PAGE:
Following the absorption of acidic components, the chemical reaction, and the final drying, the powdery end product is separated from the gaseous stage and transported to an end-product storage facility or re-used in the Spray Drying Absorption process for improved utilization of excess absorbent. Whether or not to design the plant as a single pass system or to incorporate a recycle system will depend on inlet gas quality and emission requirements.

Contacto

¿En qué podemos ayudarle?

Spray drying Absorption is a means to meet the strict emission regulations applying to waste-incineration plants.

Waste incinerator applications are generally characterized by relatively low gas amounts; and, hence, the absorber is constructed with only a roof gas disperser. The smaller plant size and the composition of acid content typically favor single-pass designs. The Rotary Atomizers employed in waste incinerator plants, SDAs, are normally type F-100, equipped with wheels in Hastelloy.

SDA waste image1200x675

The high HCl content in the gas gives rise to a considerably higher inlet gas temperature than seen in power plant applications. Consequently, the end products will show different behaviours. Further, the moisture and O2 content of the waste gas is higher. The drying properties of the absorber, high chloride content in the end product, single pass mode, etc., call for a design with higher retention time in the absorber chamber, and therefore the plants are operated at high outlet temperatures.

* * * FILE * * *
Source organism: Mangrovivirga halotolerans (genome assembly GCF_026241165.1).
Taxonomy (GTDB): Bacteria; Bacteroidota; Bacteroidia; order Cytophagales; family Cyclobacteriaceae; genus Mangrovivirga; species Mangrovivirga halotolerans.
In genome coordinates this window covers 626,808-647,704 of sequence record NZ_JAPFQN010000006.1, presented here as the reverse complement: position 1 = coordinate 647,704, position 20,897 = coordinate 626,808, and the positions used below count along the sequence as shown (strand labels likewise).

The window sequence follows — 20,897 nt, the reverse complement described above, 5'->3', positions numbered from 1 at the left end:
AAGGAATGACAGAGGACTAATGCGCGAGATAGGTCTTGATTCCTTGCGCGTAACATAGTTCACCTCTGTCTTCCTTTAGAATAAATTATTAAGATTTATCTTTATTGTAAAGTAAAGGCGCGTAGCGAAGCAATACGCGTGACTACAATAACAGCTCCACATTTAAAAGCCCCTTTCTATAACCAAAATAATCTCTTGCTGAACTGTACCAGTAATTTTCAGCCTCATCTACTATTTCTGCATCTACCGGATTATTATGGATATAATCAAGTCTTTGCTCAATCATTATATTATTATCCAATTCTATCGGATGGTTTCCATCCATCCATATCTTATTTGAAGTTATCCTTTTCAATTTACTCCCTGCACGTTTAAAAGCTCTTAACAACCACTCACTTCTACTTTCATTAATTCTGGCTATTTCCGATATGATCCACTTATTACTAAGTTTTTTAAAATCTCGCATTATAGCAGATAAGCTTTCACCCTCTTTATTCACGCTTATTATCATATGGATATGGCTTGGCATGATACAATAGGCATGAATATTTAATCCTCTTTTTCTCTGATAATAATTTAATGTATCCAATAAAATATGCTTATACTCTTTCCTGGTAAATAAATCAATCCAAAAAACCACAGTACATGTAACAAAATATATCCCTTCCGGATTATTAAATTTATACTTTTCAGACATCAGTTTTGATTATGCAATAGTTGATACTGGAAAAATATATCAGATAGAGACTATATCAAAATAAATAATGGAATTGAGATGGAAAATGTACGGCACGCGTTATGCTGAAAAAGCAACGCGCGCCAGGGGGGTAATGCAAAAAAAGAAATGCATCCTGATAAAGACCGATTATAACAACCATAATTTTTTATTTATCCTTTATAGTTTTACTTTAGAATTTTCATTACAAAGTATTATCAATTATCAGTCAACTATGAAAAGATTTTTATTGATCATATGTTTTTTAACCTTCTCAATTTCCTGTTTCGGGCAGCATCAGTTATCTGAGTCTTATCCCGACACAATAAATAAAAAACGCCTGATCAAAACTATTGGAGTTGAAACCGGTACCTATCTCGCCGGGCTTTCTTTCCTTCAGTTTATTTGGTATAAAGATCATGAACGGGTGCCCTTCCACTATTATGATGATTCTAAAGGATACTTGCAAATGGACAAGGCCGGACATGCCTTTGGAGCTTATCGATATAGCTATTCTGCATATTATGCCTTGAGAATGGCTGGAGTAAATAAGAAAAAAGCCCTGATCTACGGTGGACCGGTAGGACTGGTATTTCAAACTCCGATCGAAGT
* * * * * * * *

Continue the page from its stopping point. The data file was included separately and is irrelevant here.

A peak control system can be incorporated in the design for the purposes of improving the Spray Dryer Absorber system's ability to handle extreme variations in inlet conditions. With this feature, a dry absorbent, powdery Ca(OH)2, is blown directly into the flue-gas stream. An adsorbent system based on the injection of pulverized activated carbon may also be employed to efficiently limit the emission of especially mercury and dioxins. The absorbent employed for waste-incinerator applications can be CaO and Ca(OH)2, depending on local supplies and costs.

(Insert animation)

 
SDA waste plant1200x675

The hot, untreated flue gas is introduced into the absorber module via the roof gas disperser for optimum gas flow distribution; and contact with the absorbent is obtained via Rotary Atomizer spraying. The efficient contact between the gas and the atomized absorbent slurry allows for rapid mass transfer of acidic components from a gaseous stage into a liquid stage.

The alkaline absorbent neutralizes the absorbed acid, and the desired reaction product is achieved. Simultaneous with this reaction, the water is evaporated, thus forming a dry powder. A fraction of the dry powder will be deposited at the bottom of the absorber chamber and discharged from here, whereas the main part is carried to the downstream dust collector together with the cooled flue gas, and removed from the gas. The clean gas passes from the dust collector to the stack without re-heating.

Subsequent to the chemical reaction, setting off the absorption of acidic components, and the final drying, the powdery end product is separated from the gaseous state and transported to an end-product storage facility. For efficient removal of dioxins and mercury from the gas, pulverized activated carbon is also injected into the gas stream The peak control system, which is based on the injection of hydrated lime into the gas stream, can also be incorporated in designs targeted at rapid control of substantial variations in the inlet gas quality. Most waste incinerator Spray Dryer Absorber plants are designed as single-pass systems.

Contacto

¿En qué podemos ayudarle?